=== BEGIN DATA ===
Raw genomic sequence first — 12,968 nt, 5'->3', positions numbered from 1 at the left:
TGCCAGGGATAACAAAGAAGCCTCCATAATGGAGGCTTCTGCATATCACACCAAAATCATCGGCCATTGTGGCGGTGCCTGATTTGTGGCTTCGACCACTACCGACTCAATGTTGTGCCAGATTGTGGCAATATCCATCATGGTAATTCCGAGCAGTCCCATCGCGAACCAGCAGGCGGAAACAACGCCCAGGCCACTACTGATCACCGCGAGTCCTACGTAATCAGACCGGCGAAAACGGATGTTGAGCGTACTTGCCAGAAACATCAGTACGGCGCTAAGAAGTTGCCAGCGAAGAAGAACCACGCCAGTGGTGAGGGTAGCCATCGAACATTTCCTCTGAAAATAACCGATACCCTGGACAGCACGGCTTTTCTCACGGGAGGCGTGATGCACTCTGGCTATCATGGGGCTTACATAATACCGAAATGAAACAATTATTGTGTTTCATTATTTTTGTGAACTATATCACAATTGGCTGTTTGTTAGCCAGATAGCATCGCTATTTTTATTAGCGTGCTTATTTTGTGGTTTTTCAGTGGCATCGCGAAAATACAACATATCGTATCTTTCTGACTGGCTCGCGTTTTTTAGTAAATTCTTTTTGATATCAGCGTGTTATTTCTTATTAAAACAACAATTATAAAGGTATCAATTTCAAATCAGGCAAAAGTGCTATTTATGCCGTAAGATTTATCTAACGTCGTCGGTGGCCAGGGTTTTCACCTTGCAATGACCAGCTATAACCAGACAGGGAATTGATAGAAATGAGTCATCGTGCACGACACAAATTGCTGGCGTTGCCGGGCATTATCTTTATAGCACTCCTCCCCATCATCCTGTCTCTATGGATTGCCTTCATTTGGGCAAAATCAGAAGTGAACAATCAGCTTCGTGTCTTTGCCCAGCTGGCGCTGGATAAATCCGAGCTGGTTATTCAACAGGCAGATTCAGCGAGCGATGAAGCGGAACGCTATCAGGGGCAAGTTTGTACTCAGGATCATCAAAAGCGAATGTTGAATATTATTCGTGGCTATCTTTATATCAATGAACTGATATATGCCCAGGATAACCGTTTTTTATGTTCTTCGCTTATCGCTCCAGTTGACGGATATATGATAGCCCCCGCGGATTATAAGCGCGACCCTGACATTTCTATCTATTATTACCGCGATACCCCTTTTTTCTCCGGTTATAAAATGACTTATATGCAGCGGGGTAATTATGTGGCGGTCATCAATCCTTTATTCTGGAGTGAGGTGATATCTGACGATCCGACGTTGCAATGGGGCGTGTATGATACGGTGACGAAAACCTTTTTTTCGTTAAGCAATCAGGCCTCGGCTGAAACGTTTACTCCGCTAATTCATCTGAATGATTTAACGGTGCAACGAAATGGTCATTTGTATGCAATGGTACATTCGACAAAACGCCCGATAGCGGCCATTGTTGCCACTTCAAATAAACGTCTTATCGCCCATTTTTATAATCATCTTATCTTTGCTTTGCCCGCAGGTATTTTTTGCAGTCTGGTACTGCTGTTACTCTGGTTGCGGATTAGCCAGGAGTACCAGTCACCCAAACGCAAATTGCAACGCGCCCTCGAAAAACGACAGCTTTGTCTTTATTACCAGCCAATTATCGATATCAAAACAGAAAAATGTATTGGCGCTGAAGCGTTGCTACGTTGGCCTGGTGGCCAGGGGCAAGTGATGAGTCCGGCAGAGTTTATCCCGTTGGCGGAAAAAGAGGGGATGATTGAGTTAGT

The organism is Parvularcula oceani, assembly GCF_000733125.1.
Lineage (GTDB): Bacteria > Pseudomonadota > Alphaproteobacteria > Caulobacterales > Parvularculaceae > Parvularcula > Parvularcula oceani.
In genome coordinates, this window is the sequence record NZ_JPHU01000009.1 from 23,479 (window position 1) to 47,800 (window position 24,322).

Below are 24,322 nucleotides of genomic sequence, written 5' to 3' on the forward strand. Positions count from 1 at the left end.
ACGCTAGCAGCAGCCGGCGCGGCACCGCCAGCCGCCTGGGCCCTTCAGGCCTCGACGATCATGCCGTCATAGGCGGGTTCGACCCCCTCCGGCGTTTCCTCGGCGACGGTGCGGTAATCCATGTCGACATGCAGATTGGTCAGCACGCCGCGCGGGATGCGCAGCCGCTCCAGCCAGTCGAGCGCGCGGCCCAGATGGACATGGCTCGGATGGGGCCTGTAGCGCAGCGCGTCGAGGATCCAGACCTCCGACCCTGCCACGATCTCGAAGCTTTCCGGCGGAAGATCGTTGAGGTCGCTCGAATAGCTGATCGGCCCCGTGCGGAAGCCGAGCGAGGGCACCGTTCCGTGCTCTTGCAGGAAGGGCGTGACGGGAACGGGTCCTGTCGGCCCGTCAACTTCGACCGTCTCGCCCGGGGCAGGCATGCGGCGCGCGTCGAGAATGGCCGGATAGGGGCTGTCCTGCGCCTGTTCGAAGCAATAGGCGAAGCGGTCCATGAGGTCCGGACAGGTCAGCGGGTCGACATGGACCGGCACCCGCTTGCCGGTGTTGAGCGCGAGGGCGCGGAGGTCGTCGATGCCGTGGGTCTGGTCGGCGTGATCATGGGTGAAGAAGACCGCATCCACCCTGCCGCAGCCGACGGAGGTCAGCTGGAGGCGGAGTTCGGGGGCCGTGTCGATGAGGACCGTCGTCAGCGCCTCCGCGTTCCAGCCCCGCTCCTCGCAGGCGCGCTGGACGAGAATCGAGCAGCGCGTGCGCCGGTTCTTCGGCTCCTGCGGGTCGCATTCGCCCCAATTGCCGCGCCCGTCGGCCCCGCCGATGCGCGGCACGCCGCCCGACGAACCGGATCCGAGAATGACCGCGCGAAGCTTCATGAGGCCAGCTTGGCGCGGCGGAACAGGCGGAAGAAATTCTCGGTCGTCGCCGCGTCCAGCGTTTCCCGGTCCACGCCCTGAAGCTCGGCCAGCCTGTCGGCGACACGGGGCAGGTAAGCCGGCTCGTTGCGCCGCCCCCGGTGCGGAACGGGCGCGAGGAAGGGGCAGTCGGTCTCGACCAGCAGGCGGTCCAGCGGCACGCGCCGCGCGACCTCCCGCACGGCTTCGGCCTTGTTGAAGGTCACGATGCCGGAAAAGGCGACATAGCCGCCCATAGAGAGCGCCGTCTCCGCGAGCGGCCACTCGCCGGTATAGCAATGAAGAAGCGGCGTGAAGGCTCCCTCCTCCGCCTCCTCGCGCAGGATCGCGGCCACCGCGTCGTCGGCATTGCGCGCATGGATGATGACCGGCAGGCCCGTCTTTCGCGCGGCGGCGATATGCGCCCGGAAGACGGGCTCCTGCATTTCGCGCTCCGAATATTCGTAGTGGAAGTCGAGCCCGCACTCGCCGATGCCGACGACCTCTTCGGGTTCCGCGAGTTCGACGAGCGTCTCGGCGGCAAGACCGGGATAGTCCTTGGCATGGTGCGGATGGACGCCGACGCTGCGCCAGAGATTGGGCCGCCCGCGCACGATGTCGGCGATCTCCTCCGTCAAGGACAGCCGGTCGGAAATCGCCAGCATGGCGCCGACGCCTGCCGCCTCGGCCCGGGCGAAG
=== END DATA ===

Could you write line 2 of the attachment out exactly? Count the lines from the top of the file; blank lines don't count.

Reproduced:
TGCCAGGGATAACAAAGAAGCCTCCATAATGGAGGCTTCTGCATATCACACCAAAATCATCGGCCATTGTGGCGGTGCCTGATTTGTGGCTTCGACCACTACCGACTCAATGTTGTGCCAGATTGTGGCAATATCCATCATGGTAATTCCGAGCAGTCCCATCGCGAACCAGCAGGCGGAAACAACGCCCAGGCCACTACTGATCACCGCGAGTCCTACGTAATCAGACCGGCGAAAACGGATGTTGAGCGTACTTGCCAGAAACATCAGTACGGCGCTAAGAAGTTGCCAGCGAAGAAGAACCACGCCAGTGGTGAGGGTAGCCATCGAACATTTCCTCTGAAAATAACCGATACCCTGGACAGCACGGCTTTTCTCACGGGAGGCGTGATGCACTCTGGCTATCATGGGGCTTACATAATACCGAAATGAAACAATTATTGTGTTTCATTATTTTTGTGAACTATATCACAATTGGCTGTTTGTTAGCCAGATAGCATCGCTATTTTTATTAGCGTGCTTATTTTGTGGTTTTTCAGTGGCATCGCGAAAATACAACATATCGTATCTTTCTGACTGGCTCGCGTTTTTTAGTAAATTCTTTTTGATATCAGCGTGTTATTTCTTATTAAAACAACAATTATAAAGGTATCAATTTCAAATCAGGCAAAAGTGCTATTTATGCCGTAAGATTTATCTAACGTCGTCGGTGGCCAGGGTTTTCACCTTGCAATGACCAGCTATAACCAGACAGGGAATTGATAGAAATGAGTCATCGTGCACGACACAAATTGCTGGCGTTGCCGGGCATTATCTTTATAGCACTCCTCCCCATCATCCTGTCTCTATGGATTGCCTTCATTTGGGCAAAATCAGAAGTGAACAATCAGCTTCGTGTCTTTGCCCAGCTGGCGCTGGATAAATCCGAGCTGGTTATTCAACAGGCAGATTCAGCGAGCGATGAAGCGGAACGCTATCAGGGGCAAGTTTGTACTCAGGATCATCAAAAGCGAATGTTGAATATTATTCGTGGCTATCTTTATATCAATGAACTGATATATGCCCAGGATAACCGTTTTTTATGTTCTTCGCTTATCGCTCCAGTTGACGGATATATGATAGCCCCCGCGGATTATAAGCGCGACCCTGACATTTCTATCTATTATTACCGCGATACCCCTTTTTTCTCCGGTTATAAAATGACTTATATGCAGCGGGGTAATTATGTGGCGGTCATCAATCCTTTATTCTGGAGTGAGGTGATATCTGACGATCCGACGTTGCAATGGGGCGTGTATGATACGGTGACGAAAACCTTTTTTTCGTTAAGCAATCAGGCCTCGGCTGAAACGTTTACTCCGCTAATTCATCTGAATGATTTAACGGTGCAACGAAATGGTCATTTGTATGCAATGGTACATTCGACAAAACGCCCGATAGCGGCCATTGTTGCCACTTCAAATAAACGTCTTATCGCCCATTTTTATAATCATCTTATCTTTGCTTTGCCCGCAGGTATTTTTTGCAGTCTGGTACTGCTGTTACTCTGGTTGCGGATTAGCCAGGAGTACCAGTCACCCAAACGCAAATTGCAACGCGCCCTCGAAAAACGACAGCTTTGTCTTTATTACCAGCCAATTATCGATATCAAAACAGAAAAATGTATTGGCGCTGAAGCGTTGCTACGTTGGCCTGGTGGCCAGGGGCAAGTGATGAGTCCGGCAGAGTTTATCCCGTTGGCGGAAAAAGAGGGGATGATTGAGTTAGT